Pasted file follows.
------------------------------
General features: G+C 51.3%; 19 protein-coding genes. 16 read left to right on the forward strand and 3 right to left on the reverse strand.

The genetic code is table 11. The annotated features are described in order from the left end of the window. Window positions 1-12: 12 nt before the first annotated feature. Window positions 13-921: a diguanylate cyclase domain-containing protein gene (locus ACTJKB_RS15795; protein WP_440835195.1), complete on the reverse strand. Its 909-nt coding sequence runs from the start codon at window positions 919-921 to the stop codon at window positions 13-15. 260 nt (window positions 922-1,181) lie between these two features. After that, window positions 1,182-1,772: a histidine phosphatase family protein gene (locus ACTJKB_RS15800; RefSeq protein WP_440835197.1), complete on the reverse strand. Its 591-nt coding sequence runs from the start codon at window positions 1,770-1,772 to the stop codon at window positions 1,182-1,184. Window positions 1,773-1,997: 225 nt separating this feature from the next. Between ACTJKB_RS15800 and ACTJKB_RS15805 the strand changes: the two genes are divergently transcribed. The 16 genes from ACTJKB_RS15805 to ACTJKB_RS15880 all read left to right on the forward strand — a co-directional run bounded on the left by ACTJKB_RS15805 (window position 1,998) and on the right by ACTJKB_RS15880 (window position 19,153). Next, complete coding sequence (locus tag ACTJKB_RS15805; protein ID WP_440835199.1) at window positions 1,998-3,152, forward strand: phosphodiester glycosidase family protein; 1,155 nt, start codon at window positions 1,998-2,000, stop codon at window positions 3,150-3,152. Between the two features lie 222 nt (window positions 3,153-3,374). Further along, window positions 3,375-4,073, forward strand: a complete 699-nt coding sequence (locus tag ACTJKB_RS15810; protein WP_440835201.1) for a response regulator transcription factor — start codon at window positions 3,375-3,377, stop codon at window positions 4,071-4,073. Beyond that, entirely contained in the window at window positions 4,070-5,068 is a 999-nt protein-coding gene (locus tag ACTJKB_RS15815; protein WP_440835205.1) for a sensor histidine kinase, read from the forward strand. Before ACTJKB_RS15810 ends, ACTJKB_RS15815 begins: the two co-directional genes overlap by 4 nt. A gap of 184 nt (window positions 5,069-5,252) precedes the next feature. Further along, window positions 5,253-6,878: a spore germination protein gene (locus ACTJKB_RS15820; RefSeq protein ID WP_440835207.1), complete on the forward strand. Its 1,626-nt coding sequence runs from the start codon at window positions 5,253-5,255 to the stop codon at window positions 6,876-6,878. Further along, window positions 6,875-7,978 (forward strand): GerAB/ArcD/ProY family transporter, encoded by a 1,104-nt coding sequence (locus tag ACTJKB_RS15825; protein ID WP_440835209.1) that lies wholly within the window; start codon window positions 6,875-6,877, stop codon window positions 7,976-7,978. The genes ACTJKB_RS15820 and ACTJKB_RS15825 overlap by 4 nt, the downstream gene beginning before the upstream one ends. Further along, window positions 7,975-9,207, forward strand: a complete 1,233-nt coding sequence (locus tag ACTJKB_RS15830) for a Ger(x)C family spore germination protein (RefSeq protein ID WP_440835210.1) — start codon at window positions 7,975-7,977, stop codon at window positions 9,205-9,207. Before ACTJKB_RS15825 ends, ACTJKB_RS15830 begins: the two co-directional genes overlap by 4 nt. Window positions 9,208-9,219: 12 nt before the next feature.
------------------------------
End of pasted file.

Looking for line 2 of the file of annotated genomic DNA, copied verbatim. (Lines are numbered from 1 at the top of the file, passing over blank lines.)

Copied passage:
The genetic code is table 11. The annotated features are described in order from the left end of the window. Window positions 1-12: 12 nt before the first annotated feature. Window positions 13-921: a diguanylate cyclase domain-containing protein gene (locus ACTJKB_RS15795; protein WP_440835195.1), complete on the reverse strand. Its 909-nt coding sequence runs from the start codon at window positions 919-921 to the stop codon at window positions 13-15. 260 nt (window positions 922-1,181) lie between these two features. After that, window positions 1,182-1,772: a histidine phosphatase family protein gene (locus ACTJKB_RS15800; RefSeq protein WP_440835197.1), complete on the reverse strand. Its 591-nt coding sequence runs from the start codon at window positions 1,770-1,772 to the stop codon at window positions 1,182-1,184. Window positions 1,773-1,997: 225 nt separating this feature from the next. Between ACTJKB_RS15800 and ACTJKB_RS15805 the strand changes: the two genes are divergently transcribed. The 16 genes from ACTJKB_RS15805 to ACTJKB_RS15880 all read left to right on the forward strand — a co-directional run bounded on the left by ACTJKB_RS15805 (window position 1,998) and on the right by ACTJKB_RS15880 (window position 19,153). Next, complete coding sequence (locus tag ACTJKB_RS15805; protein ID WP_440835199.1) at window positions 1,998-3,152, forward strand: phosphodiester glycosidase family protein; 1,155 nt, start codon at window positions 1,998-2,000, stop codon at window positions 3,150-3,152. Between the two features lie 222 nt (window positions 3,153-3,374). Further along, window positions 3,375-4,073, forward strand: a complete 699-nt coding sequence (locus tag ACTJKB_RS15810; protein WP_440835201.1) for a response regulator transcription factor — start codon at window positions 3,375-3,377, stop codon at window positions 4,071-4,073. Beyond that, entirely contained in the window at window positions 4,070-5,068 is a 999-nt protein-coding gene (locus tag ACTJKB_RS15815; protein WP_440835205.1) for a sensor histidine kinase, read from the forward strand. Before ACTJKB_RS15810 ends, ACTJKB_RS15815 begins: the two co-directional genes overlap by 4 nt. A gap of 184 nt (window positions 5,069-5,252) precedes the next feature. Further along, window positions 5,253-6,878: a spore germination protein gene (locus ACTJKB_RS15820; RefSeq protein ID WP_440835207.1), complete on the forward strand. Its 1,626-nt coding sequence runs from the start codon at window positions 5,253-5,255 to the stop codon at window positions 6,876-6,878. Further along, window positions 6,875-7,978 (forward strand): GerAB/ArcD/ProY family transporter, encoded by a 1,104-nt coding sequence (locus tag ACTJKB_RS15825; protein ID WP_440835209.1) that lies wholly within the window; start codon window positions 6,875-6,877, stop codon window positions 7,976-7,978. The genes ACTJKB_RS15820 and ACTJKB_RS15825 overlap by 4 nt, the downstream gene beginning before the upstream one ends. Further along, window positions 7,975-9,207, forward strand: a complete 1,233-nt coding sequence (locus tag ACTJKB_RS15830) for a Ger(x)C family spore germination protein (RefSeq protein ID WP_440835210.1) — start codon at window positions 7,975-7,977, stop codon at window positions 9,205-9,207. Before ACTJKB_RS15825 ends, ACTJKB_RS15830 begins: the two co-directional genes overlap by 4 nt. Window positions 9,208-9,219: 12 nt before the next feature.